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Iranian President Mahmoud Ahmadinejad gives his address to world leaders at the United Nations General Assembly on September 26, 2012 in New York City.Spencer Platt/Getty Images
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A Peer-Reviewed Journal Published Mahmoud Ahmadinejad. Then They Realized Who He Was and Retracted.

The former Iranian president—and notorious anti-Semite and homophobe—was published in an engineering journal’s August issue

by
Yair Rosenberg
August 25, 2017
Spencer Platt/Getty Images
Iranian President Mahmoud Ahmadinejad gives his address to world leaders at the United Nations General Assembly on September 26, 2012 in New York City.Spencer Platt/Getty Images

This month, the peer-reviewed Institute of Transportation Engineers Journal released its latest issue, an event normally of little interest to laypeople. The volume featured a seemingly anodyne article entitled, “Evaluation of Road Safety Based on Geometric Design Consistency Using Smart Phone GPS.” But upon closer inspection, one of its authors stood out: The piece was co-written by Shahriar Afandizadeh Zargari, Reza Jalalkamali, and … Mahmoud Ahmadinejad.

Ahmadinejad—the notorious homophobe, anti-Semite, Holocaust denier9/11 truther, and former president of Iran widely thought to have employed electoral fraud in his reelection bid—was credited merely as “a faculty member of Iran University of Science and Technology” whose “research interest focuses on road and transportation” with “20 years of experience in this field.” Ahmadinejad does indeed possess a doctorate in civil engineering.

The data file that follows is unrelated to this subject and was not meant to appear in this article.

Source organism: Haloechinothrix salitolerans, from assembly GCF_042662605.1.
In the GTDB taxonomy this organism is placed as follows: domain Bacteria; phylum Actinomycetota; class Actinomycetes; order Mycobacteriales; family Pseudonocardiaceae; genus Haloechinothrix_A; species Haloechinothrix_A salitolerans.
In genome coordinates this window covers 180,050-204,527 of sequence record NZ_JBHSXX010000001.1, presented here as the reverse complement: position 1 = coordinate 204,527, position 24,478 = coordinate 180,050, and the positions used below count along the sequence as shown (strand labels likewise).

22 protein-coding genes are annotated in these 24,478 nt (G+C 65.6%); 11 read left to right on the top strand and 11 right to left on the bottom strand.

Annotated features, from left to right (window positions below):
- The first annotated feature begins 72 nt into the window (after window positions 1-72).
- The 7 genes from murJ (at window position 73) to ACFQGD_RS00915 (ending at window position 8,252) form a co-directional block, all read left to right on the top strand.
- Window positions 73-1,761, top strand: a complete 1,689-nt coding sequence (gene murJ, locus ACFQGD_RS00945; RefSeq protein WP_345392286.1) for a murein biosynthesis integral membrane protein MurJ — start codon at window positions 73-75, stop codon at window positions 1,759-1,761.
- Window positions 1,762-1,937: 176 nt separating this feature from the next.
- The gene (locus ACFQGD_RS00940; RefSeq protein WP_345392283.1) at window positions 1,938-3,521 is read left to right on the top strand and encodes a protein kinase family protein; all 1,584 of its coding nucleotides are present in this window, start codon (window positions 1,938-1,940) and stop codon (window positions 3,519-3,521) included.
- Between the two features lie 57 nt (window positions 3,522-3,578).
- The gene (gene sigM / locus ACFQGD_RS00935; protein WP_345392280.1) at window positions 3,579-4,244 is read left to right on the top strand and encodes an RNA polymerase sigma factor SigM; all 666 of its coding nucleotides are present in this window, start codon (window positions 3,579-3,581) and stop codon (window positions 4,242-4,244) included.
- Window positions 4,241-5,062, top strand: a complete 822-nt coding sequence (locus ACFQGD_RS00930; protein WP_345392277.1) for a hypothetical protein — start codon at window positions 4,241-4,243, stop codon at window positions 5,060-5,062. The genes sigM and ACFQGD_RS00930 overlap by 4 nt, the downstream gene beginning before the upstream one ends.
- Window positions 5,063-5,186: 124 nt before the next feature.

Soon after the article appeared in print, however, it disappeared from the journal’s web site entirely. I reached out to ITE’s executive director, Jeffrey Paniati, and he explained what had transpired. “The article has been retracted from our electronic edition of the publication pending review by the ITE Board of Directors,” he said. “Mr. Ahmadinejad’s affiliation with the government of Iran was not identified when the article was submitted and the ITE leadership is reviewing our policies and procedures with regard to review and acceptance of articles for the ITE Journal. It will be a number of months before this review is completed.”

The retraction of Ahmadinejad’s piece comes amidst somewhat similar occurrences in professional settings in the United States, where individuals who marched in the neo-Nazi rally in Charlottesville have returned home only to be fired by their employers. Many seem increasingly unwilling to be involved with those who espouse hateful views, whether the person is a member of the alt-right or the former head of an oppressive regime.

Yair Rosenberg is a senior writer at Tablet. Subscribe to his newsletter, listen to his music, and follow him on Twitter and Facebook.

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